Memory might not seem like a solid choice for someone in the midst of depression, especially when the symptoms include brain fog, which is why I recommend reminders with triggering events. The events that work best are ones that take place at regular intervals, or irregularly but not infrequently—at least once a week. For me, a good mix includes whenever I make coffee (1-3 times a day), brushing my teeth (2-3 times a day), cleaning litter pans (ideally every day), and losing the game (which can happen at any time).

Planning might involve setting several phone reminders that go off during the day, or asking friends to check in and ask your mood from time to time. Either of these options can feel overwhelming, and if that’s the case then you really, really should find a way to do this. These are the times when understanding our own moods is most essential.

Technology is what fills the gaps in memory and planning. There are lists of mood-tracking apps out there, and the variety is quite broad. I had this idea of reviewing a number of them, but they all seem to have features I find unnecessary. I like simplicity: give me a spot to enter a word or two, and some kind of reminder system. Someone who likes apps that do a whole lot more might be thrilled by what’s available, and I don’t need to be the buzzkill. Spending the time researching the privacy policy of any mental health app before using it is also a good idea, to see if they fit with one’s privacy preferences. Remember that information that isn’t shared with a medical professional probably isn’t protected by medical privacy laws, just general ones.

I have been forgetful, I have been poor at planning, and I have been hesitant about technology, but I still think that tracking mood is very important because it’s one of the early-warning systems that depression is present. Since there may be others in the same boat, I am trying to find tools that will help the widest variety of people. Post-its and other reminders may be enough for some, but as for technology I started with this list of mood-tracking apps. As I said, most of them include a lot of features and privacy flags, but they each are probably a perfect fit for some of us.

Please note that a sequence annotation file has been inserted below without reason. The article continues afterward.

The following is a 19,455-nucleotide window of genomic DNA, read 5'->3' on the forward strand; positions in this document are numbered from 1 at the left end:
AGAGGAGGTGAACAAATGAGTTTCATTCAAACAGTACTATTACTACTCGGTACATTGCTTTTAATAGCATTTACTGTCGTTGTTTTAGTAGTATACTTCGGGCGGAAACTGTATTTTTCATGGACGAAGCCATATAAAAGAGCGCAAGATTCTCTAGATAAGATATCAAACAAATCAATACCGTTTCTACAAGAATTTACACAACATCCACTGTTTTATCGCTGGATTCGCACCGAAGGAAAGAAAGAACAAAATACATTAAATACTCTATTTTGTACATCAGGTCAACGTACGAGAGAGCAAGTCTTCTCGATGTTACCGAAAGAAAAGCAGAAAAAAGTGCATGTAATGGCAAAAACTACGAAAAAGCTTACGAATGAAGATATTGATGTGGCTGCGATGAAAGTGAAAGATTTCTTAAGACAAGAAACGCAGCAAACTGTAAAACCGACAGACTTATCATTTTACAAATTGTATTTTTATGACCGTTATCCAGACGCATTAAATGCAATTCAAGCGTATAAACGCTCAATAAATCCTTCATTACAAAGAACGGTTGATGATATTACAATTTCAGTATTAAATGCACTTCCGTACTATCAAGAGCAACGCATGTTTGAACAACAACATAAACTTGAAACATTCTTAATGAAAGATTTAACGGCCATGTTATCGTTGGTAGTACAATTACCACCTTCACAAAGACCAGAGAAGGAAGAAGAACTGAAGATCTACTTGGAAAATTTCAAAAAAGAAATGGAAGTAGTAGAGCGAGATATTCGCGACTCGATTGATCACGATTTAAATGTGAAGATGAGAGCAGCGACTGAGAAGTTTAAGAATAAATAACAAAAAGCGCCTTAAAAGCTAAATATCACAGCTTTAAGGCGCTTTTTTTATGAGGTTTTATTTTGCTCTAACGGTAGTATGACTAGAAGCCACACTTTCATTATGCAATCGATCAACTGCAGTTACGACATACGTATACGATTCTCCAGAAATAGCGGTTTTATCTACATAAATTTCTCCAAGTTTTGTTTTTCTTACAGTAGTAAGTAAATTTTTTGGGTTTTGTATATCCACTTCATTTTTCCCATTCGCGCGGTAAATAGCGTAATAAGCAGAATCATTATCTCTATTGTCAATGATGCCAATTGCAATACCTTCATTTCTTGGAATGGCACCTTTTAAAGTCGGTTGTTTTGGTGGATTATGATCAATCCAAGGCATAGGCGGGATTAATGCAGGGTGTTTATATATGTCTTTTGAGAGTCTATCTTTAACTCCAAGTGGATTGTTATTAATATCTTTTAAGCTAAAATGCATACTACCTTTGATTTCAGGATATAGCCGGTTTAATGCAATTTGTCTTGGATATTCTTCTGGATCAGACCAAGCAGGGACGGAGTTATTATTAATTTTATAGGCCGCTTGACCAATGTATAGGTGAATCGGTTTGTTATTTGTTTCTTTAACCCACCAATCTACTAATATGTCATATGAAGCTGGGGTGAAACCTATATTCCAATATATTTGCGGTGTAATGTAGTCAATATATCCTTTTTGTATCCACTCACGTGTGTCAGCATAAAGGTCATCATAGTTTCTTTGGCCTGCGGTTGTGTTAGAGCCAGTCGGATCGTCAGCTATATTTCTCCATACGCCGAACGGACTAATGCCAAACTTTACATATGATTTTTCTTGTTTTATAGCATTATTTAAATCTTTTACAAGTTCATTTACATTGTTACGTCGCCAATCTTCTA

Since I couldn’t find something as simple and straightforward as I would like, I decided to try to offer reminders of my own, to anyone with a phone number who wants to get texts from time to time. These will come at random times, and the number of messages sent every day will also vary. Some of the messages may come in while the user is sleeping; consider whether that will be a problem before signing up. The service is called Remind, and after my review of the associated app’s privacy policy I pronounce it “good enough.” What’s important to me is that the actual moods a user is feeling can be recorded on paper, or in some other document, when the reminder is seen. To make it especially useful, make sure to note down not just a the current mood (I aim for the first word that comes to mind when I see the question), but also the date and time.

All that’s needed to sign up for these reminders is a phone that can receive text messages. Send the message “@moodnow” to 81010, visit remind.com and enter “moodnow,” or download the app to get started.